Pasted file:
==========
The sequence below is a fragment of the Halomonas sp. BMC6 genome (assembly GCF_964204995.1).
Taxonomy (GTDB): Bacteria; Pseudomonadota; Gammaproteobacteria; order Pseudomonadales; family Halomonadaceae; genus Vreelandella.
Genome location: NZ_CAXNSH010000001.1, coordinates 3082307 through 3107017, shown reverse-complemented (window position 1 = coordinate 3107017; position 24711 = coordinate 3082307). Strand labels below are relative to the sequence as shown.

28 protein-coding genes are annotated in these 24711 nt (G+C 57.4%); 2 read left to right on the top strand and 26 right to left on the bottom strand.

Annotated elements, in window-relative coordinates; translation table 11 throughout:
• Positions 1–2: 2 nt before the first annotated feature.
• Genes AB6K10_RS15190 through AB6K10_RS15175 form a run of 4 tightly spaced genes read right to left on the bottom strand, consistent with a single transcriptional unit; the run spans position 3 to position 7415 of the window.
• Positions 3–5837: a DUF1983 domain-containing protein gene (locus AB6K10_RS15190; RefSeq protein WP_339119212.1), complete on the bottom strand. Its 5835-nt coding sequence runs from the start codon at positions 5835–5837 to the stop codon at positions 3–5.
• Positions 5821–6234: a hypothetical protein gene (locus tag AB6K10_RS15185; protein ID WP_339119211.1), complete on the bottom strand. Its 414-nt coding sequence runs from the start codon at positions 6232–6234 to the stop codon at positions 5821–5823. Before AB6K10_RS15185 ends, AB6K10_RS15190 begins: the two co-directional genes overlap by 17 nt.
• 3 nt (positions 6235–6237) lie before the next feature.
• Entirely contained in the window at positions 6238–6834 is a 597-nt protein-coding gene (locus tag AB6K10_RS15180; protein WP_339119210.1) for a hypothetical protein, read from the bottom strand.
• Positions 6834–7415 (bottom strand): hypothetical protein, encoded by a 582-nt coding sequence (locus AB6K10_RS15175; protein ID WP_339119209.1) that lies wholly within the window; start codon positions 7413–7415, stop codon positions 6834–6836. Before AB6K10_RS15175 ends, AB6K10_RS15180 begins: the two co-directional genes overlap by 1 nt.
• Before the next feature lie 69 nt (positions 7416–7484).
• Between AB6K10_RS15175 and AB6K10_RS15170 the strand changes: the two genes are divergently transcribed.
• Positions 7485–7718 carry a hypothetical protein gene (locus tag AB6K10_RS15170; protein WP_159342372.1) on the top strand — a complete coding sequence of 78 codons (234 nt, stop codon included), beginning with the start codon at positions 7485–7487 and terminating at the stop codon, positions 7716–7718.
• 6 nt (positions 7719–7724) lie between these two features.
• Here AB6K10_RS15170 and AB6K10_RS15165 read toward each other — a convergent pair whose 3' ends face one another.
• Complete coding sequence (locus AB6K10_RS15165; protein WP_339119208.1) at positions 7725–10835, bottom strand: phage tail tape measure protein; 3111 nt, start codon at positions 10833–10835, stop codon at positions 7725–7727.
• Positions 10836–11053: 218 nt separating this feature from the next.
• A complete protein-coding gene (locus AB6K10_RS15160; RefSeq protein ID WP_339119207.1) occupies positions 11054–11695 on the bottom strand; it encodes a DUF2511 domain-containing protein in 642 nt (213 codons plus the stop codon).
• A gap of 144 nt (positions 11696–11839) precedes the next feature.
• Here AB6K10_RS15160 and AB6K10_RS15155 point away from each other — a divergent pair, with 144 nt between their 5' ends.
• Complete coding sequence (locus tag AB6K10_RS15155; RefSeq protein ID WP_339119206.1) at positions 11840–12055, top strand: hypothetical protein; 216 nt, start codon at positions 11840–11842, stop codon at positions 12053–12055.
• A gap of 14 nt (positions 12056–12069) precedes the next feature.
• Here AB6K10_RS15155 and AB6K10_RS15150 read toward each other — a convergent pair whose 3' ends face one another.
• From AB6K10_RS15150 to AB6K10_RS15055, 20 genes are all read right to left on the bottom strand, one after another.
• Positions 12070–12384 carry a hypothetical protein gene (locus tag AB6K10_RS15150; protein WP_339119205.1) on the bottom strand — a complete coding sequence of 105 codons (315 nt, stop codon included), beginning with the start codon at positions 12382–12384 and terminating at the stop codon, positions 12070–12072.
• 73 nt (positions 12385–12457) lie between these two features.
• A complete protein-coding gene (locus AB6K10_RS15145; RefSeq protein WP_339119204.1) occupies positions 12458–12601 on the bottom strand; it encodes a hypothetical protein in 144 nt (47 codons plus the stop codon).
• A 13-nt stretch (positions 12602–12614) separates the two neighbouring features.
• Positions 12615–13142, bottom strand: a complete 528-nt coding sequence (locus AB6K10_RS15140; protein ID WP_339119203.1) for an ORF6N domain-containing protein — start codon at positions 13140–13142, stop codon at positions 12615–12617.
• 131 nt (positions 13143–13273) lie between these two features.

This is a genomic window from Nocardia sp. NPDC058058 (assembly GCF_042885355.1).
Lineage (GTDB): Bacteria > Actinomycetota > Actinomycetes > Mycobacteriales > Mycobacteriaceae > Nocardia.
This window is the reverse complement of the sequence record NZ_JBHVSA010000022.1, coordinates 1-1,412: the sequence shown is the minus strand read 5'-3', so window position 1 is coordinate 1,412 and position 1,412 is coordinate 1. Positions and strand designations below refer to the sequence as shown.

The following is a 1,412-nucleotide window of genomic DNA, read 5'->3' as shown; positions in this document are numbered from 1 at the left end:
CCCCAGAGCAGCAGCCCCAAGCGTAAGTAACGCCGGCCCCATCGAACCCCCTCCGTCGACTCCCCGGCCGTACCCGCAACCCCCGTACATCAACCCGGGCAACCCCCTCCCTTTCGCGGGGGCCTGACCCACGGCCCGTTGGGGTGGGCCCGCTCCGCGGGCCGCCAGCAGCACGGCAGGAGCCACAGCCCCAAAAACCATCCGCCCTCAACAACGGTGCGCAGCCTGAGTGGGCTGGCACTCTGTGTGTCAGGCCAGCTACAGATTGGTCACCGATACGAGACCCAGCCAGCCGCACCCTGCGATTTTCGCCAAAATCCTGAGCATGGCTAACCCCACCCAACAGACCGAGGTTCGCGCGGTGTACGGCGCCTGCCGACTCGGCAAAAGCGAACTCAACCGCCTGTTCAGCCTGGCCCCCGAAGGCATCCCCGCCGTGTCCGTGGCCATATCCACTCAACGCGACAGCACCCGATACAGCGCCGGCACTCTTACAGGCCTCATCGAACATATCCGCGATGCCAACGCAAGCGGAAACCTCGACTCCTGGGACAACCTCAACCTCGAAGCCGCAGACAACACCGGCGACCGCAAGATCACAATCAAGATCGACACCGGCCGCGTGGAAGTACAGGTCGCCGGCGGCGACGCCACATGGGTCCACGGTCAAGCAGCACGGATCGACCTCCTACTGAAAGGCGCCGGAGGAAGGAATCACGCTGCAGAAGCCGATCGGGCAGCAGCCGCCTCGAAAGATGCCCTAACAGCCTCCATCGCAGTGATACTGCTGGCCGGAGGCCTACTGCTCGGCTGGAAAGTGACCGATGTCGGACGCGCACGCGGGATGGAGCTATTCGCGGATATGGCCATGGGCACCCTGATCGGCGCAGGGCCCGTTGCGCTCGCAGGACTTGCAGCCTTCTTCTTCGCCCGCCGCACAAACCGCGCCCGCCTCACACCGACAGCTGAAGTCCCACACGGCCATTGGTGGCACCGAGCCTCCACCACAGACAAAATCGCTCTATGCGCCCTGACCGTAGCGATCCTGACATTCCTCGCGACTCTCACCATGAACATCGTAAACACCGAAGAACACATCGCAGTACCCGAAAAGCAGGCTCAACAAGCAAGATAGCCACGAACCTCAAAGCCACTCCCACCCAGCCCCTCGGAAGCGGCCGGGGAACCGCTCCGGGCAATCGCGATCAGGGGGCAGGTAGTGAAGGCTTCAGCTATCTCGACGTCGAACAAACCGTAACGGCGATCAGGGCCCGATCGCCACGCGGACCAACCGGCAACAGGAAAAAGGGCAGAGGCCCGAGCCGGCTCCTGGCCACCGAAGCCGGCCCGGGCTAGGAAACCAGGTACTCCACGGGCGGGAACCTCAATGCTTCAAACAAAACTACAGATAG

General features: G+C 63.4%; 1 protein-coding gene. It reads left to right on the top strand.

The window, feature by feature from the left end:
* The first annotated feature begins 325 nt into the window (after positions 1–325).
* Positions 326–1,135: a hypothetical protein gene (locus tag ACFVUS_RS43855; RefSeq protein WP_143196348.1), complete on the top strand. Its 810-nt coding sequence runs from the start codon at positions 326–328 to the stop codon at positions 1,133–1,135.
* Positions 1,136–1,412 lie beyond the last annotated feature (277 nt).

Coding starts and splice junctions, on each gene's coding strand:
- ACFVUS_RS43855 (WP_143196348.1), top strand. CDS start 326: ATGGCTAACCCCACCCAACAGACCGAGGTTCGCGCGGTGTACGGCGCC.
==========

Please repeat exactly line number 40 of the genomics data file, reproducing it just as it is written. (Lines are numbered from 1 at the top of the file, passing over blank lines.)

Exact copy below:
* The first annotated feature begins 325 nt into the window (after positions 1–325).